"Research on learning has primarily focused on the role of doing (experience) in fostering progress over time. In this paper, we propose that one of the critical components of learning is reflection, or the intentional attempt to synthesize, abstract, and articulate the key lessons taught by experience. Drawing on dual-process theory, we focus on the reflective dimension of the learning process and propose that learning can be augmented by deliberately focusing on thinking about what one has been doing. We test the resulting dual-process learning model experimentally, using a mixed-method design that combines two laboratory experiments with a field experiment conducted in a large business process outsourcing company in India. We find a performance differential when comparing learning-by-doing alone to learning-by-doing coupled with reflection. Further, we hypothesize and find that the effect of reflection on learning is mediated by greater perceived self-efficacy. Together, our results shed light on the role of reflection as a powerful mechanism behind learning."
I plan to continue to use reflection and sharing in my traditional classrooms starting in the fall.
Recently there have been some significant changes in the way people think about social entrepreneurship (SE):
All of this talk would make one think that the do gooders have become entrepreneurs. However, these folks still miss one important concept--focus. If you read an article say about solving world hunger, somebody always mentions:
None of these issues actually put any food in anyone's stomach, but the do gooders seem to think they are equally important...at least to them. To avoid this recurring lack of focus in social organizations, I have found a solution. No, it is not robots. The solution is rocks. Yes rocks.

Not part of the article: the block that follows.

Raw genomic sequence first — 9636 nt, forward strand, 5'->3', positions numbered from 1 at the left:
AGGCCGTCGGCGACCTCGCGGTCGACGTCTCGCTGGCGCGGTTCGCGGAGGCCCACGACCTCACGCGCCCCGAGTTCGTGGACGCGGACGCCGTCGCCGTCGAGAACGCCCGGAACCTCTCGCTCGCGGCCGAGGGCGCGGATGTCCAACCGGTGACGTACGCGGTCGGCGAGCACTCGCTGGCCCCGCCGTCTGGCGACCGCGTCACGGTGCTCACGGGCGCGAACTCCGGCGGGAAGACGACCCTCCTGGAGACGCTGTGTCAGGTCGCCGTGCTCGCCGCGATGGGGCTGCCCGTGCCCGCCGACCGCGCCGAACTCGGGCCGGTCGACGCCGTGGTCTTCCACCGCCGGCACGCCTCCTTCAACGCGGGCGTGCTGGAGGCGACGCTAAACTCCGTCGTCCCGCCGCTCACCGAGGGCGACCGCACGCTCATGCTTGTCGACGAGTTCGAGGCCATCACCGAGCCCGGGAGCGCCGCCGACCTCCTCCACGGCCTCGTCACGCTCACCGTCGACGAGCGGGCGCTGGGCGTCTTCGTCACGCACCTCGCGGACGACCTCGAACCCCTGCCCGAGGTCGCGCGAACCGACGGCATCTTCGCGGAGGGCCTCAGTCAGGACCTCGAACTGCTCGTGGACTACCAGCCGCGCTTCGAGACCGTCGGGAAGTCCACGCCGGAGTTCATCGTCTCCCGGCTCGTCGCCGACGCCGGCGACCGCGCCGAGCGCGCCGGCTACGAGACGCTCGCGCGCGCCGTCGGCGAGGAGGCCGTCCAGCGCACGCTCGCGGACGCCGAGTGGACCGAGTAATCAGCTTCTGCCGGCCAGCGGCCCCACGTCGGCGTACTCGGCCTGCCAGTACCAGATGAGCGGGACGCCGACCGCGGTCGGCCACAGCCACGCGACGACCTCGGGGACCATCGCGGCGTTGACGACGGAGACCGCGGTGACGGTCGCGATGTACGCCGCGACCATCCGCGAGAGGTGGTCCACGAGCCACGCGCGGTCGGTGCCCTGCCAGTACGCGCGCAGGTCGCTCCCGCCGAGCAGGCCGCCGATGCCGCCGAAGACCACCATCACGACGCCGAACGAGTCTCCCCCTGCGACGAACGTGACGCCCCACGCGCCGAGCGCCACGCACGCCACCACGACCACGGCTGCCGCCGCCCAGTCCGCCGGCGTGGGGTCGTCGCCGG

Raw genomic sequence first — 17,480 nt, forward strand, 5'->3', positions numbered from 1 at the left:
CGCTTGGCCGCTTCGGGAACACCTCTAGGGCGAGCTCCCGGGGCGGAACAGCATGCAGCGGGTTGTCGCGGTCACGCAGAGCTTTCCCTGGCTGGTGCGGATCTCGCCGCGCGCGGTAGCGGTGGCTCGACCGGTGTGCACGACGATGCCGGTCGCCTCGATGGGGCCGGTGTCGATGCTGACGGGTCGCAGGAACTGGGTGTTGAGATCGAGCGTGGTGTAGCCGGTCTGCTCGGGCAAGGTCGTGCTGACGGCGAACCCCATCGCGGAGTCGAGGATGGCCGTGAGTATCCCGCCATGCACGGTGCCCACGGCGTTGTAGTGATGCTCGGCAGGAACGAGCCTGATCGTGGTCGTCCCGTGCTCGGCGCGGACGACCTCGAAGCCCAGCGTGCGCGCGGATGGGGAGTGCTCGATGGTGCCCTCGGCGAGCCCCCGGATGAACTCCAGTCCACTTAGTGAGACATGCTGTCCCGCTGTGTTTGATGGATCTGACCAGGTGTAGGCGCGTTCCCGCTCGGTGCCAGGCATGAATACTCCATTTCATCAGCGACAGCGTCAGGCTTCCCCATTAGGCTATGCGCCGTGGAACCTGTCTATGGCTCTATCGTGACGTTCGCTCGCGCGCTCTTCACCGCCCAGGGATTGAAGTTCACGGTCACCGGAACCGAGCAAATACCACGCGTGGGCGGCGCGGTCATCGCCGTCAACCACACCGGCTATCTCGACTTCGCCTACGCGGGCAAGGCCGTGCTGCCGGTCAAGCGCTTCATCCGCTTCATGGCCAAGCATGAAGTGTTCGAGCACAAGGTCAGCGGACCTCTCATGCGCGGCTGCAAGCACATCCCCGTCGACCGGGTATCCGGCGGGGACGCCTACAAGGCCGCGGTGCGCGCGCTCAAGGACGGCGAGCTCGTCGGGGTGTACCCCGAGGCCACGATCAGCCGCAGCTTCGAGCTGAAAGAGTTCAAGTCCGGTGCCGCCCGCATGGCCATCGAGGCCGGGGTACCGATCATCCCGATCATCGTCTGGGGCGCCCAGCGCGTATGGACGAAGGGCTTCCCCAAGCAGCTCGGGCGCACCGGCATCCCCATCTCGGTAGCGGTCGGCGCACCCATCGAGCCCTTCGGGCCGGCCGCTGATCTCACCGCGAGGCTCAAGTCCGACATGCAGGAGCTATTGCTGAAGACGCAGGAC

After researching over 120 countries I cannot find one NGO, non-profit foundation or government agency that cares about or advocates for rocks. Therefore, I am starting a worldwide movement "Rock the Rock". Here's how the movement works. Whenever you have a problem in your social project, consider rocks.
Rocks are extremely flexible in their application to social problems and they will allow you to focus on the real problems-- hunger, healthcare and education.
So to understand where social entrepreneurship has evolved to, we just need to remember "Rock Entrepreneurship" or "focus" in other words.
With the semester finishing in a few weeks, I am thinking ahead to what course(s) need to be revamped for the fall semester. Definitely considering my newest course, Entrepreneurship, Design and Thinking (EDT), for some serious re-work.
Parts of the course really worked well:
Willian Duggan's book "Strategic Intuition" was a book I really liked, but the students seem to have missed the point.
Someone has suggested that I make EDT a pre-requisite for my course in social entrepreneurship. I like this idea because the work on thinking and design thinking is excellent preparation before one tackles worldwide social problems. I also like the idea of having two years to teach some fairly complex subjects.
Thinking the course project might be to explain how plants identify familial offspring and "share" with them without a brain or processor. Definitely a complex question suitable for design thinking and it ties in nicely with two topics--neuroscience and AI--that I plan to expand in the seminar. May be too tough a question for under graduates. Might be a good example to learn about how to approach impossible problems :)